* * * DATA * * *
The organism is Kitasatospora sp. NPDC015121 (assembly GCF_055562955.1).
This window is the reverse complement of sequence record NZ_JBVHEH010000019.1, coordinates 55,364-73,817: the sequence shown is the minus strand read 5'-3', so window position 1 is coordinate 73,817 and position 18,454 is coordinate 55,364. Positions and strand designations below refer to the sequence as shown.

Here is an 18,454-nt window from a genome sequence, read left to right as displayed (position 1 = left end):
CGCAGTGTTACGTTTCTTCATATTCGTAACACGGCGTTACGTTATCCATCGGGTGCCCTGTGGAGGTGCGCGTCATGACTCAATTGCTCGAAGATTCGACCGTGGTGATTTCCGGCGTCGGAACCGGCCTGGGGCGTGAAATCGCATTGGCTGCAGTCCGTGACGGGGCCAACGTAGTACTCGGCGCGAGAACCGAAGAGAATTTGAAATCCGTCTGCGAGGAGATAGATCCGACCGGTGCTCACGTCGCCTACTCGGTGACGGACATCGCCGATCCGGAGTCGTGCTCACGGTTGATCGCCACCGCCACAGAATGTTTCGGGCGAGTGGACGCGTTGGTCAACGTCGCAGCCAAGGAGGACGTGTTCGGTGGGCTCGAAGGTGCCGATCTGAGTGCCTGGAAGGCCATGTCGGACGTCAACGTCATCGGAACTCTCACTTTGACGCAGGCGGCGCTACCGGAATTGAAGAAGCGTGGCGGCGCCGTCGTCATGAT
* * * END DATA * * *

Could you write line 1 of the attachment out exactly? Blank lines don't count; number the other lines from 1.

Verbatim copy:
The organism is Kitasatospora sp. NPDC015121 (assembly GCF_055562955.1).